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US Retailers Struggling as In-Transit Inventories Increase


After months of dealing with inventory shortages and stockouts, US retailers are working to bring in more inventory this year. The objective is to prepare for any possible supply chain issues and to build up inventory to carry retailers through holiday season.

At the same time, inflation, rising gas prices, and economic volatility have begun impacting consumer behavior. The result is that inventory is rising faster than sales, carrying some important consequences for retailers and carriers.

Shifts in Consumer Behavior

Before looking more in-depth at current inventory levels, it’s worth taking a moment to look at notable shifts in consumer behavior. Data from multiple sectors seems to indicate that consumers are shifting back to “normal” or traditional, pre-pandemic patterns.

Items like building materials, garden equipment, and furniture are seeing decreased demand, causing inventory-to-sales ratios in these sectors to return to pre-pandemic levels. Across the board, there’s been a decrease in demand for big and bulky items like appliances, TVs, and furniture. The result is that while inventory levels generally remain low, some sectors are seeing a return to more normal inventory levels.

At the same time, demand for consumables and essentials remains high, continuing to rise. The bottom line is that a return to more normal pre-pandemic lifestyles, coupled with rising inflation and gas prices, has resulted in some notable shifts in consumer behavior that is impacting retailers and inventory levels.

Pressure on Retails

For many retailers, two things have happened simultaneously to impact inventory levels. Consumer behaviors shifted more quickly than anticipated and some inventory arrived faster than anticipated, resulting in overcorrection.

A recent survey of 18 retailers found that inventory was increasing quicker than sales. In fact, 11 out of 18 of those retailers saw the largest gap between inventory increases and sales increases since before the pandemic.

According to Target’s CEO, Brian Cornell, the retailer “saw a much higher than expected rate in transportation costs and a more dramatic change in our sales mix than we anticipated. This resulted in excess inventory, much of it in bulky categories, which put additional strain on an already stretched supply chain.”

While the retailers are trying to balance this increase in inventory, they’re also juggling ongoing supply chain disruptions. “We continue to see heightened in-transit inventory due to ongoing supply chain disruptions,” said Jill Timm, CFO of Kohls. “As a result, we have built-in additional order lead time to ensure we are meeting customer demand.”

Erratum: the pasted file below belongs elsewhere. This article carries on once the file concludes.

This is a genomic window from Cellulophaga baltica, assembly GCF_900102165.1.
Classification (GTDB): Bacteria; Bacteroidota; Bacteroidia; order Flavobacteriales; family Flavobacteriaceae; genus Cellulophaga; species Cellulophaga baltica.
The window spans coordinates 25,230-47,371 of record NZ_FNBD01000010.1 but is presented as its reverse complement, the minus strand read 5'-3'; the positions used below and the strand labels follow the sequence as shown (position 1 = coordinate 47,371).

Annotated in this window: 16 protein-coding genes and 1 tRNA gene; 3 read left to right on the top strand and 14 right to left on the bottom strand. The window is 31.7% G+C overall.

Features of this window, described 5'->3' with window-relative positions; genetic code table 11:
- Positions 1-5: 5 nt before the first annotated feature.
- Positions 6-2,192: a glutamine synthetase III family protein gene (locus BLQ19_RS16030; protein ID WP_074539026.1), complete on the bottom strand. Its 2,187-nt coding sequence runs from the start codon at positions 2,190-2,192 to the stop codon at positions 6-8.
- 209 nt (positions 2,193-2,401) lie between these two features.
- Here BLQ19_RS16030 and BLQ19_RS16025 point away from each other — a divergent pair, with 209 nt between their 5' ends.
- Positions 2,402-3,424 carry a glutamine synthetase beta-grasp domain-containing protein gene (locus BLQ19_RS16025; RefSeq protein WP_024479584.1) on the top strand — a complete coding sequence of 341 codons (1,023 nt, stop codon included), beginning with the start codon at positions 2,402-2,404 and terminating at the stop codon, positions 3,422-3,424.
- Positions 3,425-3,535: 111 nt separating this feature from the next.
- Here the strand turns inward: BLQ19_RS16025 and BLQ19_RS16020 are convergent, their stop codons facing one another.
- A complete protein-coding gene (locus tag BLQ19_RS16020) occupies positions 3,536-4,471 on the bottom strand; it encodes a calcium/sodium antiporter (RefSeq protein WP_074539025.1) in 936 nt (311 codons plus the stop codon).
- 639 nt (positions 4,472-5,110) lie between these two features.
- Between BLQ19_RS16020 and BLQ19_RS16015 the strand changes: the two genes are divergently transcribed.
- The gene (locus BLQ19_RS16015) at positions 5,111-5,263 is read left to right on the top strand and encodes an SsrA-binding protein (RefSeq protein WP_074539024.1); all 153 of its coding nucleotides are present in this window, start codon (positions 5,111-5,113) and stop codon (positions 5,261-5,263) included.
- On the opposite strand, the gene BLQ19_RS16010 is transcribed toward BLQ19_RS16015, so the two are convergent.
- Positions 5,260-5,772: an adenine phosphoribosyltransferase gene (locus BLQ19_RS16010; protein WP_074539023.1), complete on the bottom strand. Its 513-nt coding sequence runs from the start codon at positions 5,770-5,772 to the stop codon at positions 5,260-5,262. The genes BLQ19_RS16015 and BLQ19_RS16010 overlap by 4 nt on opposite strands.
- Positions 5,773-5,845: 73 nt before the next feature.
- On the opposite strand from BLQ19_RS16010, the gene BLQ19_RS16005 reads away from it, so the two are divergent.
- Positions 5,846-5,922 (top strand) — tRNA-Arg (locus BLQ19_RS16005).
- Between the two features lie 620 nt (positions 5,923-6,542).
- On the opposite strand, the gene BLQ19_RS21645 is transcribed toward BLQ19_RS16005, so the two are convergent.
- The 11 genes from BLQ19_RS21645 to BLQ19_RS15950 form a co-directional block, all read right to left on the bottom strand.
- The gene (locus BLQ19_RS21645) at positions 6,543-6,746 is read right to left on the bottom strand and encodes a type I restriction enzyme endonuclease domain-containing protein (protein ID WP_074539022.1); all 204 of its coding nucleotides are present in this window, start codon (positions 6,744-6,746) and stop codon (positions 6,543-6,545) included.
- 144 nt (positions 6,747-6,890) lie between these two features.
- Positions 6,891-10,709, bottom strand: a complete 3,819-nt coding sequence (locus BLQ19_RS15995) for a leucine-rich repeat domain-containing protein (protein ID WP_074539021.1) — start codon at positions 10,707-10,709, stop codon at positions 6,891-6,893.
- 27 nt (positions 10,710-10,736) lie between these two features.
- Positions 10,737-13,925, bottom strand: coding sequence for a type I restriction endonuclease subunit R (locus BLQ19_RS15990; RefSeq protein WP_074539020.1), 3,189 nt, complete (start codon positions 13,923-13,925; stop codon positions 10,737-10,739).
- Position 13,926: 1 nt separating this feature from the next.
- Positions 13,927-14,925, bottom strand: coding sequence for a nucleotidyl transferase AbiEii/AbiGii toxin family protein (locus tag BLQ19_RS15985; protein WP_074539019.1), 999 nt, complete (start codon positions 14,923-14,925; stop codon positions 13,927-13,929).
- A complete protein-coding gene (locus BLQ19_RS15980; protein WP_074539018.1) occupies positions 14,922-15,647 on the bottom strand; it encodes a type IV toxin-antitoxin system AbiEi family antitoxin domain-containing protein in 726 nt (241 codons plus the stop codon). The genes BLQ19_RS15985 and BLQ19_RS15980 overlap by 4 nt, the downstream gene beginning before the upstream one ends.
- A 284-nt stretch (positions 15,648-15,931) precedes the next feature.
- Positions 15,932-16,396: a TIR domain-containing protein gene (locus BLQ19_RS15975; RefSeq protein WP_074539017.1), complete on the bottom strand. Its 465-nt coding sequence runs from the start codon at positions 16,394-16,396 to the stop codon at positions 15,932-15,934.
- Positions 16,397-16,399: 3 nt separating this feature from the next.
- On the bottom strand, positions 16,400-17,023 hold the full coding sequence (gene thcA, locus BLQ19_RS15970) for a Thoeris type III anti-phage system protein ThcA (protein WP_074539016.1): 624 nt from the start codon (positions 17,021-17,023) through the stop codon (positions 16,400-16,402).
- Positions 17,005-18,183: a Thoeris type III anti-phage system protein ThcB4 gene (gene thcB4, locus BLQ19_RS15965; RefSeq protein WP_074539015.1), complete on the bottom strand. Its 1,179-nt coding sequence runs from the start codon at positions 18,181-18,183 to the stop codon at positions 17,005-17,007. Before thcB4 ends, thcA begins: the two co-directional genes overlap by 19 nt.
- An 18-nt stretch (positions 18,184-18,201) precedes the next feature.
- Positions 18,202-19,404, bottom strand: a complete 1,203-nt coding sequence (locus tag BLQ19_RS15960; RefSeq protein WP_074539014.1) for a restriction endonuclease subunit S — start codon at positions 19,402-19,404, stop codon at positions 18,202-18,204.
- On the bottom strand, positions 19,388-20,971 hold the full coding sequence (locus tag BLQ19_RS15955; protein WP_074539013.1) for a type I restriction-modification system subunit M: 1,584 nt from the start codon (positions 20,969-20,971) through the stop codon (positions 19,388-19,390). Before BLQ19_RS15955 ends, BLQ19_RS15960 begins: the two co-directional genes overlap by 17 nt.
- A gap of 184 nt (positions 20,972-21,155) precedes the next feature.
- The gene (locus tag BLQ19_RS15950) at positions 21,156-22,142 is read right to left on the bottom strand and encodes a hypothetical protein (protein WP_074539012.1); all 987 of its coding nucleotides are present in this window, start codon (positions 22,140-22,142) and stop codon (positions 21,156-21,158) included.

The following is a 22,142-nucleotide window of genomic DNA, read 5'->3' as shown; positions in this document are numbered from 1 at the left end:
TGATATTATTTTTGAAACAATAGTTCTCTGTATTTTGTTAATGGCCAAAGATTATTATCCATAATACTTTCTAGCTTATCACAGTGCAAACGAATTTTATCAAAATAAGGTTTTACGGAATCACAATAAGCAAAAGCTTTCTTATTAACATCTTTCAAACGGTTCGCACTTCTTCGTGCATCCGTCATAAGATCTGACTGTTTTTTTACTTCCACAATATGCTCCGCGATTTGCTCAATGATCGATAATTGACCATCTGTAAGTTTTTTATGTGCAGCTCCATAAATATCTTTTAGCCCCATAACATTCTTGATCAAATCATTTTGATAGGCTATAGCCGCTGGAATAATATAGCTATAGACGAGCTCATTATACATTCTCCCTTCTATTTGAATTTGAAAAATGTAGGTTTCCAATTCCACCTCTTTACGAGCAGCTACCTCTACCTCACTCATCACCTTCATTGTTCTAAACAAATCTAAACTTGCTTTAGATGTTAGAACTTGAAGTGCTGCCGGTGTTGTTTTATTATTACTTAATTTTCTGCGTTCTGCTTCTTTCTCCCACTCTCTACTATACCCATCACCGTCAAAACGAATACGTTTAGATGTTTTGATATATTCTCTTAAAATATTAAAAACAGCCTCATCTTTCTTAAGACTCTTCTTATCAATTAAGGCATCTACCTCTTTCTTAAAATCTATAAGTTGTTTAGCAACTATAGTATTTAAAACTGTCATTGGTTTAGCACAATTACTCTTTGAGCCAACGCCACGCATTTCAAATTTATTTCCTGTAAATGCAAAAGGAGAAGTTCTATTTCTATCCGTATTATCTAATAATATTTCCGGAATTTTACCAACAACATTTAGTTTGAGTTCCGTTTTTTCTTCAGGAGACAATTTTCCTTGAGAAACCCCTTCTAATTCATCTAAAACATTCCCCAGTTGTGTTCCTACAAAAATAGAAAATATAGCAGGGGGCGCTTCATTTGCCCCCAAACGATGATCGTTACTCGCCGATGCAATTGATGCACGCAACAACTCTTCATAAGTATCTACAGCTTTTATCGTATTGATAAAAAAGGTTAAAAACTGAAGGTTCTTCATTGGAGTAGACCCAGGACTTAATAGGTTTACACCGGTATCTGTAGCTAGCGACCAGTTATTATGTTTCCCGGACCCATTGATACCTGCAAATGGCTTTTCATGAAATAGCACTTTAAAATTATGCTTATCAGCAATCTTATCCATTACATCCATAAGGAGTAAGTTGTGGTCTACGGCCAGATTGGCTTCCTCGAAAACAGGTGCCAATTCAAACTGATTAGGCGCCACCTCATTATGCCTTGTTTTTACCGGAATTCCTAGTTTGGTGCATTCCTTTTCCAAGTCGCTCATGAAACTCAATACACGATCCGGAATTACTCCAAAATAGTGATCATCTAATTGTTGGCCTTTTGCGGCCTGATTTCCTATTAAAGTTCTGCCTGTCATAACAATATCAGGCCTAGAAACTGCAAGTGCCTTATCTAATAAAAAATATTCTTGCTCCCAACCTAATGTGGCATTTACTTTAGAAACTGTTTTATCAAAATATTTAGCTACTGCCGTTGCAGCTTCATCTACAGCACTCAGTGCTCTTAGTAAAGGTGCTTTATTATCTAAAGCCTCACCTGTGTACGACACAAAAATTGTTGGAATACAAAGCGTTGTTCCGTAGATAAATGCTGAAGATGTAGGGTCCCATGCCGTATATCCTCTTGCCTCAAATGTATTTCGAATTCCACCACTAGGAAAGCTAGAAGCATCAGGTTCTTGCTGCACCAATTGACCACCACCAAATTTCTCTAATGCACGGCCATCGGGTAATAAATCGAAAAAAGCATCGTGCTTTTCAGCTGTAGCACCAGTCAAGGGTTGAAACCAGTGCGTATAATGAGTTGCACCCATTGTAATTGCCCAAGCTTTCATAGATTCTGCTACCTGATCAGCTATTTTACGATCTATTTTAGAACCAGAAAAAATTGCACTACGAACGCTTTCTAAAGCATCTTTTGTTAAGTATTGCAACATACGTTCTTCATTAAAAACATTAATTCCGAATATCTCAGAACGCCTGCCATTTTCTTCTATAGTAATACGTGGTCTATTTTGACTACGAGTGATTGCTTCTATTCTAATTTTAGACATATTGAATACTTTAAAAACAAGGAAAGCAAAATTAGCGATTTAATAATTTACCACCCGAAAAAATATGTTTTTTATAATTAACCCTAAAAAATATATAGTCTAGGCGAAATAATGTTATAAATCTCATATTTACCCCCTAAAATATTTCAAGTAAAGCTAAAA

It’s a difficult balance for retailers to strike as they attempt to anticipate shifts in consumer behavior, compensate for supply chain issues, and replenish exhausted inventories.

Impact on Carriers

Carrier demand continues to remain high. While there’s some question as to whether an increase in inventory will lead to depressed freight demand, there’s currently no reason for carriers to be concerned.

While some sectors are seeing overcorrections, others are seeing increased demand. Additionally, across sectors, rather than seeing sales plummet, we are seeing a return to 2019 levels. As a result, it’s likely that demand will remain steady throughout the third quarter of 2022.

At the same time, Covid-19 restrictions in China are increasing due to a current resurgence, putting more pressure on the already strained supply chain. With new lockdowns and mass testing being enforced, an interruption in the workforce will lead to additional supply chain disruptions ahead.

Stay On Top of Changing Conditions

The takeaway for retailers and carriers is that there are numerous variables impacting continued uncertainty in the months ahead. It’s unclear how much consumer behavior will continue to be impacted by inflation and economic volatility.

Similarly, it’s hard to anticipate how COVID-19 restrictions and supply shortages will continue to impact supply chains and inventory levels moving into the second half of 2022.

The best thing shippers can do is to stay informed, stay agile, and have a plan to deal with whatever circumstances arise. At Clear Freight, we are closely monitoring conditions and ready to provide your business with personalized logistics solutions that will help you navigate this uncertain time. Contact our team today to create your logistics plan.

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